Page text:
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Typical Skills Learned Through Child’s Play

Typical Skills Learned Through Child's Play

What skills do children learn through play?

 What Children Learn Through Play

Finding Toys

Cognitive: Makes decisions about interests materials and to work with abilities.
Self help: Finds toys by himself or self or others. Sets up environment for play.
Social/Language: Learns to share, barter, manage conflict, and ask for help.

Learns about acceptance and rejection. Expresses needs.

Block Play
Physical: Learns to balance blocks and lines them up (small motor coordination).
Cognitive: May count blocks, sees pattern and design. Learns to build and plan structure. Matches blocks that look alike.

Social: Learns to share and cooperate.


     Dramatic Play
     Plays adult roles. Develops self-image and coordinates others.
     Learns to express self in another role.
    Cognitive: Decides appropriate dress and appearance for role; uses visual
     perceptions to assist self, others, and play learns and remembers behaviors to imitate.  Develops abstract thinking abilities.                                               
Self-help: Dresses self. Sets up play environment and finds props.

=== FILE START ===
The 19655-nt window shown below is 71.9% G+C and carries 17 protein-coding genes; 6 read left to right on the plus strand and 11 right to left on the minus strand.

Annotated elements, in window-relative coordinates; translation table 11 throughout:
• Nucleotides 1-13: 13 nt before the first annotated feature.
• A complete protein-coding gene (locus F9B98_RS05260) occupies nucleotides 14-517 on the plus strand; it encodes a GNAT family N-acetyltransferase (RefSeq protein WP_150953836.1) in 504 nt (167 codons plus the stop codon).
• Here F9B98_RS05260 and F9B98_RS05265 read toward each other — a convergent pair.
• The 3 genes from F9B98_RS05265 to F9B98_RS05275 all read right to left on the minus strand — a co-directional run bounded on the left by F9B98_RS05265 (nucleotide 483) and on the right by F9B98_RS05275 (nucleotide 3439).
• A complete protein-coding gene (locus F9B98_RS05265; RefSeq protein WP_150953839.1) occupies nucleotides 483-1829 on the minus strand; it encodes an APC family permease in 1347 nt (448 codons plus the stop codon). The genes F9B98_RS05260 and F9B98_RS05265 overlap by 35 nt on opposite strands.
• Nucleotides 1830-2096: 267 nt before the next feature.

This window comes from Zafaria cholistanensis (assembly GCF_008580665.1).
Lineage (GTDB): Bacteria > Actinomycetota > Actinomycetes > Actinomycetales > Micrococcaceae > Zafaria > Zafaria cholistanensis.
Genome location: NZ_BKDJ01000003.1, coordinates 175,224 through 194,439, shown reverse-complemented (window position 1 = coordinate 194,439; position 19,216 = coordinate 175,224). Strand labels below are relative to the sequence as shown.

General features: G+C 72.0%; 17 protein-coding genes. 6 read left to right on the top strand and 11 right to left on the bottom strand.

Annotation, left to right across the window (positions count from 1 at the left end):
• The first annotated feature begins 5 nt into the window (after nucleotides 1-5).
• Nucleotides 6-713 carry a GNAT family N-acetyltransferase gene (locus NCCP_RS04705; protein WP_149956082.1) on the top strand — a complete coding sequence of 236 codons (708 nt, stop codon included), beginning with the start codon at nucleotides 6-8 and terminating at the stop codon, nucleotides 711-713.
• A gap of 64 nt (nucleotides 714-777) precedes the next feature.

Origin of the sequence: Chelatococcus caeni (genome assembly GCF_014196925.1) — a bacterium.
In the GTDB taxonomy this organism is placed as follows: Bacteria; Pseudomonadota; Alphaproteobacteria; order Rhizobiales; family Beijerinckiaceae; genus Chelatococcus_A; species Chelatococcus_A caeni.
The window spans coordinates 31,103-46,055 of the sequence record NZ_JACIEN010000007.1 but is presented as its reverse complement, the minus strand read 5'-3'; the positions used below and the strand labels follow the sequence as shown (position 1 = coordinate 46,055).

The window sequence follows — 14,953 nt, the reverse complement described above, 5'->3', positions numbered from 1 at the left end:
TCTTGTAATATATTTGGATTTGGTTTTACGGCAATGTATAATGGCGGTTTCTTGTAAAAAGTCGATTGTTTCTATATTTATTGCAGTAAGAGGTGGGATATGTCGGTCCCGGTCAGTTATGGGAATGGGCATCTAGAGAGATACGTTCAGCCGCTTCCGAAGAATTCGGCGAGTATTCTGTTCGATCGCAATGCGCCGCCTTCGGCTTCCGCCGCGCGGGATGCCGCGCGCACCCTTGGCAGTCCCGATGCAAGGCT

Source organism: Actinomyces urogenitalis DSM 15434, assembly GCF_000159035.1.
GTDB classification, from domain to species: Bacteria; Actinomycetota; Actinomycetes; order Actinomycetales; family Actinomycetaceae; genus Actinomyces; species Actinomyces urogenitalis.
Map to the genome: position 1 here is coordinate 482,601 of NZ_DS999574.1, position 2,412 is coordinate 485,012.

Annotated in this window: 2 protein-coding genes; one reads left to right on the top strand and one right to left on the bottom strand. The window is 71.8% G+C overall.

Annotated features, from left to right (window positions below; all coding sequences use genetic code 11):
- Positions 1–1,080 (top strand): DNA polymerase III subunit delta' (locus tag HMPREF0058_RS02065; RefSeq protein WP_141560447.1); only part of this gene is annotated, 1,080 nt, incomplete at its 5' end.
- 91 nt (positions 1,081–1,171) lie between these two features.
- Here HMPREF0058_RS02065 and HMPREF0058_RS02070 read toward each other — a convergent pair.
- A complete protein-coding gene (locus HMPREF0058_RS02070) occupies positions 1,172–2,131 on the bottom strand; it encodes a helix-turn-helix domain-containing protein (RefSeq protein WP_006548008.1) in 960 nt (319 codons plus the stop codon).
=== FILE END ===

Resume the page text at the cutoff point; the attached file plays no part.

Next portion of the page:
Story Time Or Listening To Music
Listens and retains information. Follows story line   (sequencing) with eyes and/or ears. Recognizes words, pictures, instruments, and rhythms.
Finger Plays Or Songs
Learns words, gestures, and melody (sequencing,  repetition, speech and listening skills). Follows directions.
Coordination (small and large motor) for gestures and finger plays.


Cognitive/Language: Listens to music and rhythms. Learns to understand simple movement directions and their relationship to the music.
Physical: Coordinates movements (large motor). 
Cognitive: May count the rungs to the top of a climbing structure; plans his climb.
Maps out direction and distance to ride: watches for others in path.
Physical: Large motor coordination, balance.
Social: Takes turns, interacts.

Putting Away Toys
Cognitive: Sorts toys, follows directions.
Physical: Places object on the shelf, replaces lids, opens and shuts doors.
Social: Takes turns, learns to handle toys carefully.

So, the next time a parent says to you do you have a lot of “learning” time set aside.  You can share this information with them and state besides pre-planned themes, children are ALWAYS learning.

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